The reporter pulled a tissue from the pocket of her brown slacks. “It's a slow news day. He'll make page three, at least.” Her eyes narrowed. “Unless this is all a publicity stunt for your tearoom.” She blew her nose.
I rolled my eyes. “Come off it, Susan. I didn't know he was planning a stand-in.”
“She speaks the truth,” the faux-gypsy intoned.
Susan's nose twitched. “Esmerelda La Rue. I suppose licensing would put you out of business, you old charlatan. Trevor's said he wants you gone.”
The woman drew herself up, the bangles on her wrist clanking. “Charlatan? He wants me gone, because I’m a reminder of his perfidy.” She sputtered. “And your third eye is clouded with cynicism.”
The reporter tapped her phone on her chin. “So, you and Hyperion Night are together on this?”
“In this,” Esmerelda said, sticking her long nose in the air, “I stand with Hyperion.”
“Wait,” I said. “Together?” Because even I'd heard of Esmerelda LaRue. She'd been accused of swindling old people out of their money. Hyperion and Esmerelda would never team up. He had ethics. Though Esmerelda had never been convicted… “I don't think—”
“Are you bringing psychics into your tearoom, Abigail?” Susan asked.
“Well, some of the fortune tellers are psychic, but—”
“I meant her.” Susan tilted her head toward Esmerelda.
The Pacific sloshed loudly beneath us.
“Hyperion manages the Tarot side of the business,” I hedged.
A siren hiccupped at the other end of the pier, where pastel houses cascaded down the hillside to the beach.
I groaned. The cops had arrived. Now Hyperion really would get arrested. He’d probably enjoy being in handcuffs, I thought sourly.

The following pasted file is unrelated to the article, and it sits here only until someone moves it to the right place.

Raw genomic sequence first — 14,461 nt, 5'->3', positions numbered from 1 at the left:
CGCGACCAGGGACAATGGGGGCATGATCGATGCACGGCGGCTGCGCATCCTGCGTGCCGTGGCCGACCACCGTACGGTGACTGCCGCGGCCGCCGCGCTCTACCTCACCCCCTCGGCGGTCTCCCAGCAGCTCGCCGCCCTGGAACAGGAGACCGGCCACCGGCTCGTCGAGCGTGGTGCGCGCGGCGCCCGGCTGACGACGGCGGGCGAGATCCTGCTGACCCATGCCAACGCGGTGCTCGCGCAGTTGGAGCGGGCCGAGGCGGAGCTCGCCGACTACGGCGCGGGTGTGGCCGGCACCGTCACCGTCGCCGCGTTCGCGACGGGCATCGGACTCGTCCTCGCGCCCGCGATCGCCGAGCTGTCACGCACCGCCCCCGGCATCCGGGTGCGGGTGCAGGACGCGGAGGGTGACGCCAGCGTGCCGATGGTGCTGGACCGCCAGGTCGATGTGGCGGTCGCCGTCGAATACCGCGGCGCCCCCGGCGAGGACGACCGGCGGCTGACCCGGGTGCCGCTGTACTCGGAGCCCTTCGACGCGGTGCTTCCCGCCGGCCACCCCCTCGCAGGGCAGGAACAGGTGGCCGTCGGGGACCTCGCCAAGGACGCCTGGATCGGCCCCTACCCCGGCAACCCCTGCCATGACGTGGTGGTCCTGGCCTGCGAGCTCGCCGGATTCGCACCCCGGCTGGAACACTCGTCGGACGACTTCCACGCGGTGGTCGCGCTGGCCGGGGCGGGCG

“The police are here,” I shouted over the wind rippling my floral-print blouse. “Get down before you get arrested.”
“No,” Hyperion said. “The city of San Borromeo provides no useful service by licensing fortune tellers. How can they know if a psychic’s any good or not? This is a money-making scheme for that pestilent reptile, Trevor Amalfi.” He raised his voice. “Who, by the way, is the real fraud.”
“Hear, hear!” Esmerelda pointed a dramatic finger toward the police car at the end of the pier. “Karma has a way of working things out. Mark my words, Trevor Amalfi will pay for his perfidy.”
Another police cruiser, lights flashing, joined the first.
I clawed my whipping hair from my face. “Hyperion, we're running out of time. Get down!”
“No.” He lifted his chin and turned to present a dramatic profile. The wind tousled his hair. Even in his Victorian getup, he looked heroic. It was irritating.
“Come on,” I said. “You’ve made your point. You don’t need to get arrested.”
“Er,” he whisper-shouted, “it’s not that I won’t. I can't.”
“What do you mean you can't?” I asked, exasperated. “You got up there. You must have had a plan for getting down.”
“I chained myself to the piling.” He lifted his frock coat, exposing the padlock around his middle.
“Well, unlock it!”
“I accidentally dropped the key in the water.”
Gramps and Tomas burst into laughter. The duck hopped onto Bastet's back.
I smacked my forehead. Of all the… “Seriously?”
“I might be able to wiggle out,” Hyperion said. “This piling is slippery.”
And he might end up head-first in the drink. I glanced over my shoulder. The cops were taking their sweet time getting to our end of the pier. Maybe they didn't want to deal with Hyperion either.